Jury awards Florida woman multi-million dollar verdict against Equifax

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Angela P. Williams says she got nothing but a runaround from Equifax as she tried for more than a decade to clear up an identity mix-up that ruined her credit. Now she's hitting the credit-reporting giant where it hurts: on the bottom line.

An Orlando jury awarded Williams a multimillion-dollar verdict against Equifax for years of failing to correct dramatic errors in Williams' credit report that led to her credit score being trashed.

Atlanta-based Equifax must pay the medical-transcription worker $219,000 in actual damages and $2.7 million in punitive damages for negligent violation of federal credit-reporting laws, according to the verdict Friday in state Circuit Court in Orlando.

It is the largest punitive-damages award ever against Equifax, which would not comment on the case. An appeal is expected.

Williams, who recently moved from Brevard County to the Jacksonville area, said she was surprised but gratified by the decision.

"This has been a nightmare," she said Monday. "It's not so much about the money, but about the punishment. I know I'm not the only one that has gone through this. But people need to know their rights. They need to check their credit report and try to be in charge of their credit history."

The verdict was a big vote of confidence for people who wrestle with a flawed credit-reporting system and take on big corporations that refuse to acknowledge mistakes, said Steven Fahlgren, a Florida-based consumer lawyer who represents Williams. See entire article

In my opinion...This case proves what many of us have been claiming for years...the credit bureaus do not have proper procedures in place to maintain our data, correct erroneous accounts, handle disputes correctly, and remove fraudulent accounts promptly. Consumers are charged with the task of monitoring and repairing "their" product -yet it seems no matter how many days, months or years we struggle to make sure the errors are corrected, and fraudulent data isn't contaminating our credit reports -they continue to sell and disseminate our information with very little regard for the accuracy or the ramifications this defective product can cause.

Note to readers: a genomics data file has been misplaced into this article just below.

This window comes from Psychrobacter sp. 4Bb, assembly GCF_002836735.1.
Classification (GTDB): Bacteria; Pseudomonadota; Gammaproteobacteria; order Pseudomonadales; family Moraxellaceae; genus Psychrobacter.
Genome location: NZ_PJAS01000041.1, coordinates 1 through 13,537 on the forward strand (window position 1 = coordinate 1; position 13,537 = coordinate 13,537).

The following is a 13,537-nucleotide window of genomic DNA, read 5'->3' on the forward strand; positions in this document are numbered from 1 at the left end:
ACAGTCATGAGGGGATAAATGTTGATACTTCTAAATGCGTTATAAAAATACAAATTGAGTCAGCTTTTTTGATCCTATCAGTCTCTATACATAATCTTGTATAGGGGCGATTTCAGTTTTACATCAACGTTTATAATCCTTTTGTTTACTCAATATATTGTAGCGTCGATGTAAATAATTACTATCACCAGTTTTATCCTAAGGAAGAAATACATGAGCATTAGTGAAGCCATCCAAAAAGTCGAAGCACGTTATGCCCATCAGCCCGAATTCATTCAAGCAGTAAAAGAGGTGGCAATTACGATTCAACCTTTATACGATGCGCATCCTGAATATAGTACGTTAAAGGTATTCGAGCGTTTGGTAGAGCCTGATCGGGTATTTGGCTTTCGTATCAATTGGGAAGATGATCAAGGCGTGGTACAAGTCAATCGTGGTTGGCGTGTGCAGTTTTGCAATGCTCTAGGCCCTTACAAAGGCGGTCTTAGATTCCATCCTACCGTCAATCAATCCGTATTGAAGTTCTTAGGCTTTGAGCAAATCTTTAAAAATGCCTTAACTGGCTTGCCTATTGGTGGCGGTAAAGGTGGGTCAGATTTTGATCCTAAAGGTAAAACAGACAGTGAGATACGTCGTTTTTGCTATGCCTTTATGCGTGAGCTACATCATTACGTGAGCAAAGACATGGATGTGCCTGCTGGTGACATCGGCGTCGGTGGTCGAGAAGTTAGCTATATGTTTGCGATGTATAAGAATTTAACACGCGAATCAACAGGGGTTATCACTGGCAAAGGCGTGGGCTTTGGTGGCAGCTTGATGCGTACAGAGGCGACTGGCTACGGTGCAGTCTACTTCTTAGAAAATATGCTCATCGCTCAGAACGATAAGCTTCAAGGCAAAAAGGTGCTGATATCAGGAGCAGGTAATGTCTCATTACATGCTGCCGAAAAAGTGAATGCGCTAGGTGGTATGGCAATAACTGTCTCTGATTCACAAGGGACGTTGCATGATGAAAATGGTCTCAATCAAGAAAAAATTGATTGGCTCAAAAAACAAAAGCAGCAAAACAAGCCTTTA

My battle with Equifax, and other credit reporting agencies, consumed my life for more than a decade as well. Yet, throughout all the court filings, depositions, and government inquiries relating to Equifax's procedures, (and the other cra's) they continued to insist they had the necessary and proper procedures in place to meet their obligations under the FCRA --ensuring consumer disputes were handled properly. But, could it be what we don't hear -that tells the real story?

In my case, as well as countless other consumer cases of past, present and future, those claims continue to appear false and damaging to innocent consumers. Bravo to the jury for coming back with a proper verdict! And to Ms. Williams for fighting the fight to hold them accountable!

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It's no suprise the jury supported Williams - people are tired of their credit reports getting messed up. I think credit bureaus get money from banks for screwing up people's history so people couldn't apply for offers with low rates.

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